Sunday, September 23, 2018

I know we gonna die soon: August 2018 music diary

Big summer for reissues, with Wire's first three LPs finally out on vinyl again and sounding spectacular, and the three most elusive Pet Shop Boys LPs (in America, at least) finally easy to pick up, though the quality is more hit and miss -- Bilingual sounds rough, Very sounds amazing, and Behaviour sits squarely between them. Can't wait to do an Essentials series on PSB one of these days (Wire too, but that's further off). Only other news to report in this hurricane-addled month is that I just finished reading Bob Dylan's Chronicles Volume One; what a book! Now back to the weird, alien present day.

Helena Hauff: Qualm (Ninja Tune) [hr]
Despite its relative traditionalism compared to other explosive electronic albums from this year, this Hamburg producer's second album imparts something else in its minimally textured layers, something you might not realize you've missed: it's the sensation of addiction, of a kind of scratch being compulsively itched by her peeling apart of beats and blowing apart of your speakers: a metamorphosis that never completes. You can hear how fun it was to create this in how enlivening it is to hear it; and the morning after track, "It Was All Fields Around Here When I Was a Kid," just makes you want to start back at the beginning -- because this doesn't alienate as art or as dance, it props you up and supports you.

Tirzah: Devotion (Domino) [hr]
London R&B wizard working with producer-arranger-composer Mica Levi crafts a truly innovative variety of sonic intimacy here, knocking you out with shots of beauty that then deny themselves to you, a facet that you could liken to songs from the old universe like "Stay" by Maurice Williams -- you can't get a handle on it because it keeps slipping from under you, which is a source of passion -- except rendered as skittering, watery randomness you had no idea could be so lovely. The record's mood is both demanding and improbably comfortable, tending toward adventurousness with a faint striving for the moody grace of quiet storm radio or, hell, the xx, and just a bit of '80s pop (there seem to be several pinball-machine Buggles allusions, and "Holding On" sounds like a Cocteau Twins cover). The confounding staccato interjections capture the unpredictability of love being wound around the lyrics; the title cut, a duet with Coby Sey, offers maybe the best of these reticent emotional climaxes, though no cut here is as ruthless, gliding on top of a circumvented beat, as "Reach." But it's also very affected, purposeful, pretty, and really defines the room in which it sits.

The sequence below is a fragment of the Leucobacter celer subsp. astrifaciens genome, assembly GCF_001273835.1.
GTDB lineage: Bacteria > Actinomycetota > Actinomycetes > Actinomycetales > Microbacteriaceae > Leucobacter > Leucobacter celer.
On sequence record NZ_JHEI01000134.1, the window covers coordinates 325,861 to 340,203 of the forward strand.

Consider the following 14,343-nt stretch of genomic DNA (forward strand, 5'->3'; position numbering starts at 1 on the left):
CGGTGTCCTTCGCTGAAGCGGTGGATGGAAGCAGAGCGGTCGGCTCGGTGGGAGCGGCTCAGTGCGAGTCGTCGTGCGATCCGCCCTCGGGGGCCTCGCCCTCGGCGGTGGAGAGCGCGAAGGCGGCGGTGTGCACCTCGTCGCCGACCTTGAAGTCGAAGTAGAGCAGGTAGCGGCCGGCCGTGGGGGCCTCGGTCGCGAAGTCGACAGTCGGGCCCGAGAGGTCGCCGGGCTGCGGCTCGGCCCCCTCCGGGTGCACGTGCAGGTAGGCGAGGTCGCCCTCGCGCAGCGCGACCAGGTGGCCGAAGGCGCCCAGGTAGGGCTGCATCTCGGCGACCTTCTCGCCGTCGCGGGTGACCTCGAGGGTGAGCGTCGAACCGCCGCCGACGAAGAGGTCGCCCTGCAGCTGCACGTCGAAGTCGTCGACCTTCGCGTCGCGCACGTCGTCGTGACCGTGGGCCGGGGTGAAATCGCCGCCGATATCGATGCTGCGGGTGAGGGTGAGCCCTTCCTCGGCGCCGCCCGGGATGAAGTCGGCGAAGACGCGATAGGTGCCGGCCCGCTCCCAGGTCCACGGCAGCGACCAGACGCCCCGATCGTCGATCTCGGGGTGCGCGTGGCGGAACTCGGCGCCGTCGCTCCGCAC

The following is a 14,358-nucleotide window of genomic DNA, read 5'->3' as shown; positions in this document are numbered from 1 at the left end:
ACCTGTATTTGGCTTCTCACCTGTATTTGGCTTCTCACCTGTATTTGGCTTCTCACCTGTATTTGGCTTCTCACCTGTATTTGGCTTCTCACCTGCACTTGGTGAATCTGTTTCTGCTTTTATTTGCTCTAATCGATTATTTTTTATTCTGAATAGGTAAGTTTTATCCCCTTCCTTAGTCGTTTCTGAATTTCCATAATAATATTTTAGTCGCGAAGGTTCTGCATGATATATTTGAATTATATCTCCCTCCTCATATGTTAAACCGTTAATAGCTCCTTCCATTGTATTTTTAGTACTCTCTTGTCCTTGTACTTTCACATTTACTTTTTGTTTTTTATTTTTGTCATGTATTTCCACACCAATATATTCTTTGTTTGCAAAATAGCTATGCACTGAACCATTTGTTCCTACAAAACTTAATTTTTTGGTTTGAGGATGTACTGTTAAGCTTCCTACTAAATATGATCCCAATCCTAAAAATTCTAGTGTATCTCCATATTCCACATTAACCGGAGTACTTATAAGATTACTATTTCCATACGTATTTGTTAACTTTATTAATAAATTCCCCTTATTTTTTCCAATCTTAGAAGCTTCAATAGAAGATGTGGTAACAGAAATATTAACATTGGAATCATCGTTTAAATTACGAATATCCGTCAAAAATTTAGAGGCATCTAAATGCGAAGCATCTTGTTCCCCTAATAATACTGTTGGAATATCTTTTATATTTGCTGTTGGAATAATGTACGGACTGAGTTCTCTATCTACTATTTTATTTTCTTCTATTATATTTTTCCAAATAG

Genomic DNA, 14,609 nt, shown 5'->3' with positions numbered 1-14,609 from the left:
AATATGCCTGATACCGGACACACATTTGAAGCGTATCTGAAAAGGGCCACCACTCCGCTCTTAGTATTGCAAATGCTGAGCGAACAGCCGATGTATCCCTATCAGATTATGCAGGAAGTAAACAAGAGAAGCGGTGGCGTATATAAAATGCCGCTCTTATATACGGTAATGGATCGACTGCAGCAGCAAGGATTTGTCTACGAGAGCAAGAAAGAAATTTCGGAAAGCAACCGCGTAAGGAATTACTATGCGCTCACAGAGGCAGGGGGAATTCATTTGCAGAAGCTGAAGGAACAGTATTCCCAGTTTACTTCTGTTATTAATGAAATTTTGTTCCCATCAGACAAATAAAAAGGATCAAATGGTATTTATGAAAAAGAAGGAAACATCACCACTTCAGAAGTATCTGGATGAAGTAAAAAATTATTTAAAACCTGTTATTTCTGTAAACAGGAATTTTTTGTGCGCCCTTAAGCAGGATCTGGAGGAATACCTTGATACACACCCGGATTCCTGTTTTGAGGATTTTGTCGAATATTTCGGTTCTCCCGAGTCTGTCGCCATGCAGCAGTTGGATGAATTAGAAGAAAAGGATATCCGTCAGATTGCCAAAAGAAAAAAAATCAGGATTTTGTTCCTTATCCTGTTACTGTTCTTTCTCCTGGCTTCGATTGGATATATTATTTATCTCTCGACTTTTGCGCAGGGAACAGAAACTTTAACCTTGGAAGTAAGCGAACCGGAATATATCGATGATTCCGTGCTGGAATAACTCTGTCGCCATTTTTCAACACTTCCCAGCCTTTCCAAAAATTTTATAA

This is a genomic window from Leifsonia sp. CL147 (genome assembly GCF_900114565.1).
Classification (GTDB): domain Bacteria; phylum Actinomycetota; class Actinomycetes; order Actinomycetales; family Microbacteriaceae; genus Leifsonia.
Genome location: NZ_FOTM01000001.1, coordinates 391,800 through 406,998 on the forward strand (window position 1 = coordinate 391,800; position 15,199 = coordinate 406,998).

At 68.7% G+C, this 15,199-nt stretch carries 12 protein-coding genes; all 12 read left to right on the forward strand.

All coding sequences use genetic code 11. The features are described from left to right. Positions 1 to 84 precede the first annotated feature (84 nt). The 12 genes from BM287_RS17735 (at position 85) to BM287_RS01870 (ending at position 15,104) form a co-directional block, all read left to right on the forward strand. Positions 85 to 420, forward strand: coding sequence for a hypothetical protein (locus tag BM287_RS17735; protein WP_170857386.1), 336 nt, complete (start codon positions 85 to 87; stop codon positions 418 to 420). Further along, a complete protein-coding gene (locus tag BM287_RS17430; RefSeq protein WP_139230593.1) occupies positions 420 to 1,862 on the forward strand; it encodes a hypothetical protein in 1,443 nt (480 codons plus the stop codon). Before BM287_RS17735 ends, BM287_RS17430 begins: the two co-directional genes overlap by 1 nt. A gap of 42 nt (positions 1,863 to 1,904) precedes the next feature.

Tomberlin: At Weddings (Saddle Creek)
Singer-songwriter out of Kentucky presents lushly produced, astoundingly repetitive dirges that don't have a lot of musical substance but do make for perfectly hypnotic mood soundtracks if nothing else.

Mitski: Be the Cowboy (Dead Oceans)
The first song, "Geyser," sounds like it's about the same thing "I Walk the Line" is about -- shutting down one's wandering eye in the midst of a long-term romantic pledge -- but she says that it's about her career. Nothing wrong with that, but it may say something about why I'm having trouble relating to this universally acclaimed record. Because the music has a formalist texture that doesn't do much for me despite expansive and varied production, like if Human League was all run-on sentences, and Mitski's voice is a Lou Reed-like unaffected monotone intentionally disguising how much of herself is in what she's singing (an admirable feature that eventually sold me on Puberty 2), the record lives and dies by its lyrics, and the issues Mitski focuses on that have won a lot of enraptured hearts this summer, well, let's just say there's just something keeping me from being able to find the protagonist of "A Pearl" anything but insufferable, from finding the simultaneous loneliness and self-absorption of "Blue Light" a sign of any kind of real depth or maturity, or from avoiding the sense that the characterization of masturbation as a path to self-destruction on "Lonesome Love" ("nobody fucks me like me") is oddly joyless in its perversions. Despite its unfashionable classic rock textures, this is the music of Twitter, of hating and loving yourself in equal measures at the same instant, and I'm not decrying it for that but it's way out of my wheelhouse in my thirties. (It also should be noted that Mitski's been praised for navigating nonbinary gender issues with special aplomb, something it's not my place to confirm but I can surely believe that would add to her music's value.) "Old Friend" is another matter, evoking the camaraderie that so moved me on two other songs this year (Courtney Barnett's "Sunday Roast," Camp Cope's "The Omen") with the same ambiguity about whether it's a friendship or a romance being documented, and the same awareness that such details are irrelevant to the warm sensations being explored.